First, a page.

Goodreads helps you keep track of books you want to read.
Start by marking “A Pattern Language: Towns, Buildings, Construction” as Want to Read:
A Pattern Language: Towns, Buildings, Construction
Enlarge cover
Rate this book
Clear rating
Open Preview

A Pattern Language: Towns, Buildings, Construction

4.38 of 5 stars 4.38  ·  rating details  ·  2,524 ratings  ·  226 reviews
At the core of A Pattern Language is the philosophy that in designing their environments people always rely on certain ‘languages,’ which, like the languages we speak, allow them to articulate and communicate an infinite variety of designs within a formal system which gives them coherence.

This book provides a language of this kind. It will enable making a design for almost
Hardcover, 1216 pages
Published August 25th 1977 by Oxford University Press, USA (first published 1977)
more details... edit details

Friend Reviews

To see what your friends thought of this book, please sign up.

Community Reviews

(showing 1-30 of 3,000)
filter  |  sort: default (?)  |  rating details
I really don't know what I was expecting when I reserved this from the library, but it wasn't this. In my defense, it sounded interesting. I thought it might be a discussion of sociology and history meant to inspire or empower people to build what they wanted. In fact, what I got is....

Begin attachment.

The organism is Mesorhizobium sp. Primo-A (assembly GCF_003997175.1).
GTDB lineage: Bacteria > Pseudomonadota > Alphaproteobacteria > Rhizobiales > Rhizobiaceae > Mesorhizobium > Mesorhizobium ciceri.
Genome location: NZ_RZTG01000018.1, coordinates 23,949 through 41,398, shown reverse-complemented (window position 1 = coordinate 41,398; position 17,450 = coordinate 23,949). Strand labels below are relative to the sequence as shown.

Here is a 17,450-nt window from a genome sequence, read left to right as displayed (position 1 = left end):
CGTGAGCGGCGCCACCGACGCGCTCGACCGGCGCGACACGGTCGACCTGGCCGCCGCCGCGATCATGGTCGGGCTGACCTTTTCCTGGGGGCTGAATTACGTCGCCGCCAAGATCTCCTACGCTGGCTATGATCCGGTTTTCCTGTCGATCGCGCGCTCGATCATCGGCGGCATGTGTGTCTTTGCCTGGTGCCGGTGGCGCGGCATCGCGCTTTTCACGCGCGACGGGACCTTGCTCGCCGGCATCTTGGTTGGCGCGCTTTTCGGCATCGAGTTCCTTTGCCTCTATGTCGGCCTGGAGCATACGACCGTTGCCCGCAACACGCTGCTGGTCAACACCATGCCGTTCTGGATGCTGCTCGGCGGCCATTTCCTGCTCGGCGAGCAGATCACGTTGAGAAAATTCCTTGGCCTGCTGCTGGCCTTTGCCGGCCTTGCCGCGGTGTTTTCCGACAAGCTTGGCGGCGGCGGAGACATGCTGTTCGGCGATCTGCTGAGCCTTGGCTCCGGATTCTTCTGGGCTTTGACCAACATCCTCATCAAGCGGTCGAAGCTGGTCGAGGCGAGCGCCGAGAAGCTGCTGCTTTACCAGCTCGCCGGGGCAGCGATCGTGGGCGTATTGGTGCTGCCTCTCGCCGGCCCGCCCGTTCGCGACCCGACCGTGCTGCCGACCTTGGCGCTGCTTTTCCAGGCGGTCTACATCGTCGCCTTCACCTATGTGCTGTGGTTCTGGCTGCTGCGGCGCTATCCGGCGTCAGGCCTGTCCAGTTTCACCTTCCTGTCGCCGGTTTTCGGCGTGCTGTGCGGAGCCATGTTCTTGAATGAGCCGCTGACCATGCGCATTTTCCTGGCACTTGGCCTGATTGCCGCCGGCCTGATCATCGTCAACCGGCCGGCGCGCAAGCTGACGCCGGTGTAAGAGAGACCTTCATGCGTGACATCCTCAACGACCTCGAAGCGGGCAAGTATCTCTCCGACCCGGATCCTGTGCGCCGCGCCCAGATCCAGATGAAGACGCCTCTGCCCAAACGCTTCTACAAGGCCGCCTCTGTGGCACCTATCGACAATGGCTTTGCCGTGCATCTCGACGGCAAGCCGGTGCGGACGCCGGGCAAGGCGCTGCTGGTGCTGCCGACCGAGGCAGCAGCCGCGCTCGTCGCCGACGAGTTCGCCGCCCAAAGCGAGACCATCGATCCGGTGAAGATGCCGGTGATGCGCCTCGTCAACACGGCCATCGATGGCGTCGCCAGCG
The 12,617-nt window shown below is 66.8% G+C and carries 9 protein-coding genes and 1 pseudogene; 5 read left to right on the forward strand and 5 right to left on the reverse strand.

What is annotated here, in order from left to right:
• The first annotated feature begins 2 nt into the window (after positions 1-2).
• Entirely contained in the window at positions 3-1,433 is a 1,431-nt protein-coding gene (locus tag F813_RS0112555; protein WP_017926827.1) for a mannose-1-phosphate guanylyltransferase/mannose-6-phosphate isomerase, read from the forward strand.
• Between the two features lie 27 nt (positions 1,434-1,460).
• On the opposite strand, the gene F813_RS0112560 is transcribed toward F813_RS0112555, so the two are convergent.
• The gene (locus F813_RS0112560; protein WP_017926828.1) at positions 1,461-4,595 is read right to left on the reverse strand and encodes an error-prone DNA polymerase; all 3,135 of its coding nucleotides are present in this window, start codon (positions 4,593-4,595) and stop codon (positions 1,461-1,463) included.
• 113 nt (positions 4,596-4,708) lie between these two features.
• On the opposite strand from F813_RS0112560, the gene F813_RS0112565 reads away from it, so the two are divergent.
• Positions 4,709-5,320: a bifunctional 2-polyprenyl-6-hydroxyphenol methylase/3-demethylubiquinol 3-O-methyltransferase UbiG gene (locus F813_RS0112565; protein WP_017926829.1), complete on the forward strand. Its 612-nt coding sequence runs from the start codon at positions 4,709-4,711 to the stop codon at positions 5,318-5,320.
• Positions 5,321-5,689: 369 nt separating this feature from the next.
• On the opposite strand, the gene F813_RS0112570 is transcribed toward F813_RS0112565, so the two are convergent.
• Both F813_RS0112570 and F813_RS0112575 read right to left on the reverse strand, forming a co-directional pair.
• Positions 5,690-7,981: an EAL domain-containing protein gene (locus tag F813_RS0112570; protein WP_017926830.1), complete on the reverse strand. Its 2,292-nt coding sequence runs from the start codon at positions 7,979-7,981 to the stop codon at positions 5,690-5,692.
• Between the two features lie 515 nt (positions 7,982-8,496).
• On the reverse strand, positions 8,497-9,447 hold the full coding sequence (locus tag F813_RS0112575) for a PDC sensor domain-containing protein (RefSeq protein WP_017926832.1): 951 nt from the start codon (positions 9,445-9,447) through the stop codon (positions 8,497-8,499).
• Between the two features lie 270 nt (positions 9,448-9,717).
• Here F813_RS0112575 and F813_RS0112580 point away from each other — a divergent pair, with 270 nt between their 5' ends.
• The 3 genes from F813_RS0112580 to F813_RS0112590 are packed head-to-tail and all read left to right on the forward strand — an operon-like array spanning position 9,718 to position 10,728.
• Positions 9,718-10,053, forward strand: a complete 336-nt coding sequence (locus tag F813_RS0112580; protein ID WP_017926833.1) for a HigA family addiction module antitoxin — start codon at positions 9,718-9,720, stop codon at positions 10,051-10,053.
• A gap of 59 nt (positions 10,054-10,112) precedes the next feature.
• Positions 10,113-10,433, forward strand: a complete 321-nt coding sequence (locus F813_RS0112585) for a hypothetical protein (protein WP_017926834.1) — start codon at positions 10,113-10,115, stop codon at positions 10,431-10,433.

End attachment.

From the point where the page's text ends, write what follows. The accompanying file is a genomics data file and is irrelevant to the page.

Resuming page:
Let me back up. Just recently, Irrational Games released the latest in their series of dystopian first person shooters - 'Bioshock Infinite'. In this series visionary philosophers seek to found utopian communities
This is the book that sparked my interest in architecture and home design, many years ago. Skip the town and urban planning if you are more interested in how to design a comfortable home. Christopher Alexander is passionate and persuasive about what he believes we need in our homes: natural light from two sides of a room, window seats one can actually read in, quiet separate dressing areas for every person in a house (because bedrooms should be rooms to relax and be intimate in, not a messy clot ...more
This is probably my favorite non-fiction book. Christopher Alexander and his students have collected everything there is to know about design and put it in one book. Yet cultures go on making the same mistakes over and over. And few architects I talk to have ever read the book.

The book is easy to read and understand. It consists of hundreds of patterns, described in a page or two. The range from the width of door molding to how cities should be laid out. For example, there is a pattern, "Old Peo
Alper Çugun
An essential book for anybody interested in the field. I read it cover to cover, very slowly with breaks and now I feel I have some grasp of what it takes to build a house.